The Boys from Brazil is the fourth Ira Levin novel I’ve read in the last few years and it is yet another gem of a book. With his tense, taut plots that often incorporate elements of the supernatural, or in this case, science fiction, many of his books were successfully adapted for the screen. The Boys from Brazil was no exception, released in 1978 and starring Gregory Peck and Laurence Olivier. Part of his success I think, is that his books often feel like high-concept movie pitches but he takes that initial idea and goes much deeper.
I haven’t seen the film and had little knowledge of the plot of the book, which is the best way to approach it as the less you know the better the reading experience will be.
Published in 1976, the book opens, like all great thrillers, in the midst of a sinister plot. At a restaurant in South America, eight ex-SS officers meet with a charismatic white-suited man. They are tasked with killing 94 men across the world on specific dates over the next three years, with the precise order that each death looks like an accident and involves no other family member. The targets seem to have little in common, other than all being around the age of 65 and civil servants.
The authorities in no country must suspect that an operation is underway. It shouldn’t be difficult for you. Bear in mind that these are sixty-five year old men: their eyes are failing; they have slow reflexes, diminished strength. They’re likely to drive poorly and cross streets carelessly, to suffer falls, to be knifed and robbed by hoodlums. There are dozens of ways in which such men can be killed without attracting high-level attention…I trust you to find them.
What makes this plot even more sinister, is that the white-suited man is actually Dr Josef Mengele, the German SS officer and physician who earned the epithet ‘Angel of Death’ courtesy of his gruesome medical experiments in Auschwitz and his fascination with times. Only Mengele and a few associates know the reason for this operation, but he is keen to stress that ‘the hope and the destiny of the Aryan race lie in the balance’.
What Mengele and his cohorts don’t know, is that an aspiring young journalist has secretly recorded their meeting, and he passes tantalising hints of the plot on to Yakov Liebermann, an elderly Jewish Nazi-hunter, who senses that this is something very big and sets out to foil the plot. But with little detail of who is to be murdered and no knowledge of what the end goal of the killings is, can he succeed?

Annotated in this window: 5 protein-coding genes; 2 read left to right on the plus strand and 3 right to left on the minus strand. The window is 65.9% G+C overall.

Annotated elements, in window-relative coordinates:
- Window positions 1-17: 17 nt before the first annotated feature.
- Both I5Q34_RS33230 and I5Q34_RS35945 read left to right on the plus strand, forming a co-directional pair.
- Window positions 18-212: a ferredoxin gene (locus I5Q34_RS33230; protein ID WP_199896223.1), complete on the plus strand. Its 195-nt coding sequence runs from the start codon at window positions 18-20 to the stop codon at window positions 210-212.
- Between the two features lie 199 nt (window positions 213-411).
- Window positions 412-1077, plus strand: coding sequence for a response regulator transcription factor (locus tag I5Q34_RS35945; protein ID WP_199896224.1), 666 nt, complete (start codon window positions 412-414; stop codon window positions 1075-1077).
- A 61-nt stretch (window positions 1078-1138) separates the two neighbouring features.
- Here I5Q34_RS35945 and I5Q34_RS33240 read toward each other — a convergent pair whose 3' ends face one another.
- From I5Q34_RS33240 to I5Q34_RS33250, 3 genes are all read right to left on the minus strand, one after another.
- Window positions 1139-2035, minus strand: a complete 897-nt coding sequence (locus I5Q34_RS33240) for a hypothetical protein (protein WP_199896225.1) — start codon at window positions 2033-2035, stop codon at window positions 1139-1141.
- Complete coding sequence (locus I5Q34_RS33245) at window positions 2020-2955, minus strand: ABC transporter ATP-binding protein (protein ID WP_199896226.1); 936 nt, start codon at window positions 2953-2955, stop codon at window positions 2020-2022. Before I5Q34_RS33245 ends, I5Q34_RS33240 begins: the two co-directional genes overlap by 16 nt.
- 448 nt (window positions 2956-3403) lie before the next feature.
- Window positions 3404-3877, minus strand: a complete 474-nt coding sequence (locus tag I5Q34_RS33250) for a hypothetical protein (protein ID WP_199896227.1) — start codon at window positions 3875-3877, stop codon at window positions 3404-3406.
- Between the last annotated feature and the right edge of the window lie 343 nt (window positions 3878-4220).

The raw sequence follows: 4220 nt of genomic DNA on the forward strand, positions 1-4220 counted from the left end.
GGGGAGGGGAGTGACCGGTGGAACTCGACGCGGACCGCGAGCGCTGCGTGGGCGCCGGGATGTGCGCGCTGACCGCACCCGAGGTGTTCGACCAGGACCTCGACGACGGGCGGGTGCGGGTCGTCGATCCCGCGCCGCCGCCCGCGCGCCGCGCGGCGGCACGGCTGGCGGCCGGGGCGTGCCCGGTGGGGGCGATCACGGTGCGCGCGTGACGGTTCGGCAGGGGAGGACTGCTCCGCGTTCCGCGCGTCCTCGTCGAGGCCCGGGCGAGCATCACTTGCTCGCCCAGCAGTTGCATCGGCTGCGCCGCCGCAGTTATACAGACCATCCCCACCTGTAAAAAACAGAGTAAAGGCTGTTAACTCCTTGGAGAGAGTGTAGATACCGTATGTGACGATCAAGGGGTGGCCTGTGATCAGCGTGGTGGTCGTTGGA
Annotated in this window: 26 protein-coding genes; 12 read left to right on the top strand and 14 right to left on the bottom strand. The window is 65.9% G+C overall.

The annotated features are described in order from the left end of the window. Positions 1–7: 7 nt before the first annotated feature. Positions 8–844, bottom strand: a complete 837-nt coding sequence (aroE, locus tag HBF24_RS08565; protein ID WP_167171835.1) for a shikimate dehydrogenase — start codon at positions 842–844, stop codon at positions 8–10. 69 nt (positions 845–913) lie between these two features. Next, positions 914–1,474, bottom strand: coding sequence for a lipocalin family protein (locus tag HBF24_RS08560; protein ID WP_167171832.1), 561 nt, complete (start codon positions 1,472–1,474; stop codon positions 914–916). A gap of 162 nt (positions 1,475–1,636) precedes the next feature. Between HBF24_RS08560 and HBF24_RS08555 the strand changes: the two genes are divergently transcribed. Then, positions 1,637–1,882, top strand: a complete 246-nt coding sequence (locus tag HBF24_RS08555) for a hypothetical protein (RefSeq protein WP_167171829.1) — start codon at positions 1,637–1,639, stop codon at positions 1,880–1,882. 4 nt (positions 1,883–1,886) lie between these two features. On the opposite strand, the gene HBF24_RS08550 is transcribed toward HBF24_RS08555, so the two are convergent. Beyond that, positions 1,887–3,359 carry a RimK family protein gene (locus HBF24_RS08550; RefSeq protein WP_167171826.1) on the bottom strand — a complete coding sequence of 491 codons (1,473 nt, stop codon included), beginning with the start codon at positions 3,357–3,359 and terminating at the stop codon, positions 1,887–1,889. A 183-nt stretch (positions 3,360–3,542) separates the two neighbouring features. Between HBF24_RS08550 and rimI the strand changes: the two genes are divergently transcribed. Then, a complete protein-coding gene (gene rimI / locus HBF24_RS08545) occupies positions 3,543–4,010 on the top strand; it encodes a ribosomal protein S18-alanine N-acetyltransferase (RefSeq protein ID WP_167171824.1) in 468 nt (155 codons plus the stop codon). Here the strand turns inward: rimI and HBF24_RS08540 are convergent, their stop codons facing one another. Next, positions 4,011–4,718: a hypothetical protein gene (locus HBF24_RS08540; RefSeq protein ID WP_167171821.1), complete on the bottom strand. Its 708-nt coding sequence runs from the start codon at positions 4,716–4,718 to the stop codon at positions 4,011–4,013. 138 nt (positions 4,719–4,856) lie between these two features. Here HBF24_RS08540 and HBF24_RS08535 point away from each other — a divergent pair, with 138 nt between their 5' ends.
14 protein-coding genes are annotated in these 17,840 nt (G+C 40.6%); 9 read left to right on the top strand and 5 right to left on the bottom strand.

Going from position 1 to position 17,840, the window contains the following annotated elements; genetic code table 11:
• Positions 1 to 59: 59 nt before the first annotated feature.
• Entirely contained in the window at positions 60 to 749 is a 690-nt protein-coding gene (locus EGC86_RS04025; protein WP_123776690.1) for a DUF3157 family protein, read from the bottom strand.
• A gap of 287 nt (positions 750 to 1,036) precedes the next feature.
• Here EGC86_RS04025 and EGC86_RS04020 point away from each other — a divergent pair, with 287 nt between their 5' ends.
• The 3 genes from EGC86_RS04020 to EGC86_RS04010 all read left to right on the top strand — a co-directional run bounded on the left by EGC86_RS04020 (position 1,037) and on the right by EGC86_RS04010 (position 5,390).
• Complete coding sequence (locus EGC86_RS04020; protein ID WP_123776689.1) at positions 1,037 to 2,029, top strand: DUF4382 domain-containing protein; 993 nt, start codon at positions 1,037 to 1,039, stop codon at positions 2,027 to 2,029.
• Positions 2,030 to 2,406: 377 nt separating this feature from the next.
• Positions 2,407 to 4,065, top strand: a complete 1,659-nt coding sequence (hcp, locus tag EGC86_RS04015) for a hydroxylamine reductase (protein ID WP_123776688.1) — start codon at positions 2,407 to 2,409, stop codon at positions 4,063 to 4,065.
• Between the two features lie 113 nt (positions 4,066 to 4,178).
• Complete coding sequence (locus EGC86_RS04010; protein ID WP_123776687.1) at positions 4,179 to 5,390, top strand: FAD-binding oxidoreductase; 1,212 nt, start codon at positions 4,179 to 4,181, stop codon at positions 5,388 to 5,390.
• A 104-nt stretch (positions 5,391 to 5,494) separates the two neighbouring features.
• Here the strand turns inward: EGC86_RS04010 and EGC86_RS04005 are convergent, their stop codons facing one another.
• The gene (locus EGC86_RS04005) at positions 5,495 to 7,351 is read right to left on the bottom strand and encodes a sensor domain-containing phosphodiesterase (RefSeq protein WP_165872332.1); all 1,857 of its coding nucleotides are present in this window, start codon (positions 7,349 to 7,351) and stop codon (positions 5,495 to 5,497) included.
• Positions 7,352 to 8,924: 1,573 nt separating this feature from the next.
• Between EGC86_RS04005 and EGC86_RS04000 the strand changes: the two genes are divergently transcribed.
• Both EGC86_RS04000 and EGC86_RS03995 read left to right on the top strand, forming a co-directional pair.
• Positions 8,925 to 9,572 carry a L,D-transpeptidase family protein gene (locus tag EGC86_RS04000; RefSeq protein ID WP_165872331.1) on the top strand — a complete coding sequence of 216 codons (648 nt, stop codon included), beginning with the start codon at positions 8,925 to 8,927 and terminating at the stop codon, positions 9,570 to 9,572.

The Boys from Brazil is, essentially, a cat and mouse chase with two very tenacious protagonists. While the pair are clearly cast and good guy and bad guy, Levin’s Liebermann is as confused as the reader, using brainpower, hard work and patience to bring about a tense showdown with his quarry. As always, Levin’s writing is suspenseful and taut, with the air of a screenplay. Everything is visual and there is nothing out of place. Every word drives the plot, which is as tightly and expertly structured as I have come to expect from his work.
In Rosemary’s Baby and The Stepford Wives, Levin used dark-fantasy and horror tropes to explore societal themes such as women’s liberation and the role of the patriarchy. He does a similar thing here, but utilises science-fiction elements to explore basic questions of good and evil. Should evil be defeated by carrying out more evil, or is there a line that should never be crossed?
While The Boys from Brazil has definitely dated in some respects, it still holds a great deal of power and in fact, given the scientific advances that have occurred since the 1970s – the plot is even less far-fetched than it would have been on publication. Chuck Palahniuk has said that Levin’s novels are “a smart, updated version of the kind of folksy legends that cultures have always used” and that is incredibly evident here. The narrative benefits from being based on real people, rooting the rather fantastical elements of the plot in a recognisable reality.
The Boys from Brazil is a bravura thriller, full of magnificently taut writing, a palpable sense of suspense and a structure and plotting that builds to a satisfying climax. Levin is an absolute master of genre, always exploiting the commercial aspects of his novels, but never short-changing his readers. He taps into that primal fear that we can never fully know who someone else is and few writers depicts the banality of evil better.
Someday, he thought, I would like to meet a monster who looks like a monster.
I read The Boys from Brazil for Karen and Simon’s 1976 Club which runs all week.
READ ON: BOOK
NUMBER READ: 346
NUMBER REMAINING: 400
I am a 40 something book buying addict trying to reduce the backlog one book at a time!